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I'm not an electrical engineer, but I do have a question regarding voltage and timing.

Approximately how long will it take for 171v to drop to 100v with a 75w light bulb?

Im only looking to figure out how long it would take to discharge a battery.

The battery I am discharging is a 2005 Honda Accord Hybrid IMA 144V Nickel-Metal Hydride battery.

6.0 Ah

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    \$\begingroup\$ Similar question: approximately how far can you get on a full tank with a car which has a top speed of 144 km/h that uses 75 liters per km? \$\endgroup\$ – Harry Svensson Mar 10 '18 at 20:09
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    \$\begingroup\$ The similarity here is that there's no datasheet, no information about the size of the fuel tank, Ah (Ampere hours) in your case. It's one parameter that is missing that is needed to solve this simple puzzle. \$\endgroup\$ – Harry Svensson Mar 10 '18 at 20:14
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    \$\begingroup\$ This question is not very hard to answer, but just like other bad questions, it indicates some very bad design. \$\endgroup\$ – user3528438 Mar 10 '18 at 20:24
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    \$\begingroup\$ you indicated that you have the battery. ... get a stopwatch, a voltmeter and a 75W lightbulb and do the experiment yourself ... why are you even asking your question? \$\endgroup\$ – jsotola Mar 10 '18 at 20:27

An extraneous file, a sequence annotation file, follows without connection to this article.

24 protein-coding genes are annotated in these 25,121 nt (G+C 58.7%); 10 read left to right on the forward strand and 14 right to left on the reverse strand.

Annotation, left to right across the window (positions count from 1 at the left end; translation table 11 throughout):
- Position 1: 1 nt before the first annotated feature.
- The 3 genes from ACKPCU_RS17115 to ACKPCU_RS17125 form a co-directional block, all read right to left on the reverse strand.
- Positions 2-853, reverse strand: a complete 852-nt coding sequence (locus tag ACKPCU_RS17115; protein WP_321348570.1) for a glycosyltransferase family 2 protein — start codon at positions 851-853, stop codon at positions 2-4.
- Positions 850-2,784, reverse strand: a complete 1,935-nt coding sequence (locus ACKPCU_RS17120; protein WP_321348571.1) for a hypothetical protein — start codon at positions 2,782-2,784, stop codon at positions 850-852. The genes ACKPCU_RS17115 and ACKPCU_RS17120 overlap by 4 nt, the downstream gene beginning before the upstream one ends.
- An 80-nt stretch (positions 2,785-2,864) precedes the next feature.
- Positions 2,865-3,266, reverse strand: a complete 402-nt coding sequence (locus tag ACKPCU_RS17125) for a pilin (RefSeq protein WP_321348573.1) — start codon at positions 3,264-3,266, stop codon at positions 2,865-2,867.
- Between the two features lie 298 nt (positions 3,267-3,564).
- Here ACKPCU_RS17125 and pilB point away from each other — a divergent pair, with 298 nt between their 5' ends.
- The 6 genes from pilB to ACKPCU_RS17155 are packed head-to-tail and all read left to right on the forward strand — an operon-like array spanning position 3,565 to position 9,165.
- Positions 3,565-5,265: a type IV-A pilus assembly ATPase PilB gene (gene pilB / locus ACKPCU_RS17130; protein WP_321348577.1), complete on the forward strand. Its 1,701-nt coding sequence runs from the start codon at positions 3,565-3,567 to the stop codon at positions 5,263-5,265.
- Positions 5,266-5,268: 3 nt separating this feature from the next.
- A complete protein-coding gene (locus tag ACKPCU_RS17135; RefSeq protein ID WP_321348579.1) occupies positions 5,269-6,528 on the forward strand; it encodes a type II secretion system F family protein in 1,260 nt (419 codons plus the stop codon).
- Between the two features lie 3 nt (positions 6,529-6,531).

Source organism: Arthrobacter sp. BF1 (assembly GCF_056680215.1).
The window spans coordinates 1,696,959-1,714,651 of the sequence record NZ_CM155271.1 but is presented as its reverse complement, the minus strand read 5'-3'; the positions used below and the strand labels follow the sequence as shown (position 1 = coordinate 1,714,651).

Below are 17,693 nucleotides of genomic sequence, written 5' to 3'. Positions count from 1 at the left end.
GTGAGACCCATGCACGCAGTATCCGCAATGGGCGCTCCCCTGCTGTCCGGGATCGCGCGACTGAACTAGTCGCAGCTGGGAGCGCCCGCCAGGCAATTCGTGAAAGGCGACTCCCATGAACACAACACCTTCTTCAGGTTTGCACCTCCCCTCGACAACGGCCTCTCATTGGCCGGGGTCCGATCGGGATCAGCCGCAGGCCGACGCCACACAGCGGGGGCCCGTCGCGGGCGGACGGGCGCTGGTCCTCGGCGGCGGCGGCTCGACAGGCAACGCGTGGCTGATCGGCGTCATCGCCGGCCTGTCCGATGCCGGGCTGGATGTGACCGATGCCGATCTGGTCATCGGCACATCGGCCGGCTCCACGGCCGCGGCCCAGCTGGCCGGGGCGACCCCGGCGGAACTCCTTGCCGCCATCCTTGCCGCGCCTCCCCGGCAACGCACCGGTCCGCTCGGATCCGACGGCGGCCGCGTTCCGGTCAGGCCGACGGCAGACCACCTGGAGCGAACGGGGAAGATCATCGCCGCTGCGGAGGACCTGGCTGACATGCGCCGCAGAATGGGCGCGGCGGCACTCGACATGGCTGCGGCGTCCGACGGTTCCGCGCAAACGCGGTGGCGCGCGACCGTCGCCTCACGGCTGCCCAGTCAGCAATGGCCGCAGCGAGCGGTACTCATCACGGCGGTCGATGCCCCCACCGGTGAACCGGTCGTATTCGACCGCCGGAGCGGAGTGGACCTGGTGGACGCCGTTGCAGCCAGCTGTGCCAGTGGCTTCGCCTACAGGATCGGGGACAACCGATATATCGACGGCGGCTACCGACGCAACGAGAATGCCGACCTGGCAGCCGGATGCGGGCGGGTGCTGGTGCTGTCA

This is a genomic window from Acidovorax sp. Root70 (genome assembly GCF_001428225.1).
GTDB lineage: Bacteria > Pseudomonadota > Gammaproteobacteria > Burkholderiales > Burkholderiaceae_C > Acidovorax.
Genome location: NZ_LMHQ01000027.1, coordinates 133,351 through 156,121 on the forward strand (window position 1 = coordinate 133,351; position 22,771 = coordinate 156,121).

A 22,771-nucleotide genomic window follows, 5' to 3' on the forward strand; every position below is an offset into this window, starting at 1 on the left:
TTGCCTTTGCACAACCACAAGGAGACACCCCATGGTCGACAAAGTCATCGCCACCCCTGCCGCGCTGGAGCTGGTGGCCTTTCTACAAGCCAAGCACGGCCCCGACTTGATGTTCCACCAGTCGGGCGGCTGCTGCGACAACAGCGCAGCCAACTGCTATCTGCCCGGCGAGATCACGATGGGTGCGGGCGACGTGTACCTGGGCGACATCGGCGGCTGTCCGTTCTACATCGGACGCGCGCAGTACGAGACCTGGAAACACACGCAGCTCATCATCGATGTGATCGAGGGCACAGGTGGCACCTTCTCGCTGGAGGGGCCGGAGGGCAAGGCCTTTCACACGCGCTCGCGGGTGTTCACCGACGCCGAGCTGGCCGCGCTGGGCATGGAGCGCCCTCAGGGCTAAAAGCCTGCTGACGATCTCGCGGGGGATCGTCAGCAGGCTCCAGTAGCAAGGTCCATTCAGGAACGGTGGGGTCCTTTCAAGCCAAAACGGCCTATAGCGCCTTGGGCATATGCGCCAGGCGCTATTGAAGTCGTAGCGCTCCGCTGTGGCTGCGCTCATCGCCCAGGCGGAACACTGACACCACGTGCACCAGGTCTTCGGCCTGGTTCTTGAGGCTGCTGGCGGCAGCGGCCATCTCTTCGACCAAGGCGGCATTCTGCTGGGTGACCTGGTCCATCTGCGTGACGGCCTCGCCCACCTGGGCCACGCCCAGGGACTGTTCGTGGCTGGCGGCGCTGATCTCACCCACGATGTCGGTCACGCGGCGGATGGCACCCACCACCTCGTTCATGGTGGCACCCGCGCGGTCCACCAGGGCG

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    \$\begingroup\$ Use a DMM ammeter and count Ah \$\endgroup\$ – Tony Stewart Sunnyskyguy EE75 Mar 10 '18 at 20:57
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Using your figures: 171 Volts and 75 Watts means 75/171 = 0.4436 Amps.
6 AH / 0.4436A = ~13.7 Hours. Your battery will not slowly go from 171 Volts to 100 Volts. It will stay close to 171 Volts and when it gets empty drop rapidly.


You state "144V Nickel-Metal Hydride battery." so I don't understand where your 171 Volts comes from.

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  • \$\begingroup\$ Honda used 1.5V D-sized cells in their hybrid systems. Making some assumptions based on the OP's numbers, there's 96 cells total, which makes 144V. But when fully charged, the cells are probably around 1.78V, which makes 171V. \$\endgroup\$ – Dan Laks Mar 10 '18 at 20:37
  • \$\begingroup\$ The current voltage is 171. 144 is the ideal operating range. But thank you very much for answering my question. \$\endgroup\$ – Riley Payung Mar 10 '18 at 20:38
  • \$\begingroup\$ It not the ideal range. it is the max no load charged voltage If you are trying to estimate Ah capacity this is a very inaccurate way to do it. A 75W bulb will only be 75W at the rated voltage , not 171V or 144V or 100V \$\endgroup\$ – Tony Stewart Sunnyskyguy EE75 Mar 10 '18 at 21:07
  • \$\begingroup\$ @DanLaks such high cell voltages seem unusual for the Nickel metal-hydride cells which are usually nominally 1.2V and exhibit about 1.25V per cell when fully charged. \$\endgroup\$ – Jasen Mar 10 '18 at 22:03
  • \$\begingroup\$ @Jasen, hm, you're right. I wasn't considering they were NiMH cells. So I guess there's 120 cells in the pack (or more if there's multiple strings in parallel). 171V does seem high then. EDIT: I'm finding a couple sources online that say some NiMH cells are fully charged around 1.4V, so maybe 171V is about right for 120 cells. \$\endgroup\$ – Dan Laks Mar 10 '18 at 22:07

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